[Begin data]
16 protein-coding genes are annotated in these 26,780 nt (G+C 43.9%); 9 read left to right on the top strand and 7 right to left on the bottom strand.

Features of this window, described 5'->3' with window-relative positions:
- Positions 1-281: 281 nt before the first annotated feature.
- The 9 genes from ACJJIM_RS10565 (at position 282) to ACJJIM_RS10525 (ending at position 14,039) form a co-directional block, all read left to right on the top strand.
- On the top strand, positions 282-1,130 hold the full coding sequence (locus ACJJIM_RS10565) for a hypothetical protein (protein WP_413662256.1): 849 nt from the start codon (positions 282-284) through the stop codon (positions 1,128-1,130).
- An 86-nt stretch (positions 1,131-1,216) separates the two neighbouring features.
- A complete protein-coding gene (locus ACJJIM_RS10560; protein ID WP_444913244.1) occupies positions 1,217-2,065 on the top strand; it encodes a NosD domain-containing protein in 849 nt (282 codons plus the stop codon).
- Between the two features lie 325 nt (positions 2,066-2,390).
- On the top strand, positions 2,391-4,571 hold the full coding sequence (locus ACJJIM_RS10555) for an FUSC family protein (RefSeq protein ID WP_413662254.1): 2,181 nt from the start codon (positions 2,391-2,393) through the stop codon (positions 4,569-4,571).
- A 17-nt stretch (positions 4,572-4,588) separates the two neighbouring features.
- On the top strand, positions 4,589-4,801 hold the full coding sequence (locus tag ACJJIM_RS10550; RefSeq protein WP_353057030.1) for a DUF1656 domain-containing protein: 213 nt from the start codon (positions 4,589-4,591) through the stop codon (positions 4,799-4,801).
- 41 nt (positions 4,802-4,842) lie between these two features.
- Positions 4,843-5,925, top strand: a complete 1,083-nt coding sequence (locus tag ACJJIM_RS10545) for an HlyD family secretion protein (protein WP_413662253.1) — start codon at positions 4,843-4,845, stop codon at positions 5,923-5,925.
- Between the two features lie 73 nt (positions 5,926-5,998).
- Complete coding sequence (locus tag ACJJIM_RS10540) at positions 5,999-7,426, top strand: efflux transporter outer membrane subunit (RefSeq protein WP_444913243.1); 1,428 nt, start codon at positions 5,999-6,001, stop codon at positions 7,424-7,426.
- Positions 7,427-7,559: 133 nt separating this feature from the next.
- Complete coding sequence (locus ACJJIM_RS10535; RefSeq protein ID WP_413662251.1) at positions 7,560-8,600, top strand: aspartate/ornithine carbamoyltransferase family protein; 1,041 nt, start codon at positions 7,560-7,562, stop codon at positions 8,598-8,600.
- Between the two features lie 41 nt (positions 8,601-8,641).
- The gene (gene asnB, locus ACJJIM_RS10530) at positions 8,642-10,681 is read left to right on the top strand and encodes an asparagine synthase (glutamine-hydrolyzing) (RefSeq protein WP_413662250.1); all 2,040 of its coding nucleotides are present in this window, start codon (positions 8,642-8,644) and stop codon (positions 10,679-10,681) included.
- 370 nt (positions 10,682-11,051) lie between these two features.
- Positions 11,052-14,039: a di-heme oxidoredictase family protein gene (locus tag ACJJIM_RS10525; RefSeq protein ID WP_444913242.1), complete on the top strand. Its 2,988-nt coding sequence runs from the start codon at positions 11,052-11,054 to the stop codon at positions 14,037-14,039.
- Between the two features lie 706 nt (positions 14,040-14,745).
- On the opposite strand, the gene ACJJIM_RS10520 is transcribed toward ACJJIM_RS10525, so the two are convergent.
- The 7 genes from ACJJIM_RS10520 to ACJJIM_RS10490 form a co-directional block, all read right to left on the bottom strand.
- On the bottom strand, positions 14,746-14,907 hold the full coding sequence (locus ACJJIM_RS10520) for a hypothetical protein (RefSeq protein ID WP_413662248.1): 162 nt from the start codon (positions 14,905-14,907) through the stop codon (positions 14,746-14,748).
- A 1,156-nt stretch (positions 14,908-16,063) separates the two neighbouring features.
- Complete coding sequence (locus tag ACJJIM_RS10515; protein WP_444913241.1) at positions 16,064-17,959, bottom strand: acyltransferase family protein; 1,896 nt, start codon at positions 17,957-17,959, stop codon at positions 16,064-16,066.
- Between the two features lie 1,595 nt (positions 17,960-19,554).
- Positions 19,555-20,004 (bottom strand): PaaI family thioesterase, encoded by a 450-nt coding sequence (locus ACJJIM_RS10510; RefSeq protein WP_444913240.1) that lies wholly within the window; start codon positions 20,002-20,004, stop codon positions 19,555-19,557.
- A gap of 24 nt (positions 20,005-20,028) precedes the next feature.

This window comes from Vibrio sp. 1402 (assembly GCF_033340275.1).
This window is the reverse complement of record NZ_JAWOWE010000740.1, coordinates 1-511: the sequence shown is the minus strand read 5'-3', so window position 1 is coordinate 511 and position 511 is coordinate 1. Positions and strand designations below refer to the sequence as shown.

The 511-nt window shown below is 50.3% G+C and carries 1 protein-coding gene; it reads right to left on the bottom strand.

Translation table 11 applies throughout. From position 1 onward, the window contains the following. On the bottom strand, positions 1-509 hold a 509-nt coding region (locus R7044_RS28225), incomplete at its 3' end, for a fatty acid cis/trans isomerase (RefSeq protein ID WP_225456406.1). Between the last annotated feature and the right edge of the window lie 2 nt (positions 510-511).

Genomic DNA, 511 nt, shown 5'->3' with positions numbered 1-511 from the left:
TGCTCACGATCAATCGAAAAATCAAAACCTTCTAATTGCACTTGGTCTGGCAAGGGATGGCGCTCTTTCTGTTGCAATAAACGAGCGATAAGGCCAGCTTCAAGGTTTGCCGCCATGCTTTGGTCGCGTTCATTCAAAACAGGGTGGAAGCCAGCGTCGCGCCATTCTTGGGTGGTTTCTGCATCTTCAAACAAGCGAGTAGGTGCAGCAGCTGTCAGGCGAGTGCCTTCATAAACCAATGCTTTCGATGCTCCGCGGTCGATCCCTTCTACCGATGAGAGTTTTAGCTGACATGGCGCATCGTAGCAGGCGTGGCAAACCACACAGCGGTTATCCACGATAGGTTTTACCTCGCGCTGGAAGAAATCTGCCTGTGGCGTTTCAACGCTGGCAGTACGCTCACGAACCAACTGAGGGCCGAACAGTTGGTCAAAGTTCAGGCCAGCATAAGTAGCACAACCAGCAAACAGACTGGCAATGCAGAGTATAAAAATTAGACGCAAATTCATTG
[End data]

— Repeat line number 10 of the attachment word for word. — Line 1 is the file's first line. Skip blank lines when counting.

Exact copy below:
- A 17-nt stretch (positions 4,572-4,588) separates the two neighbouring features.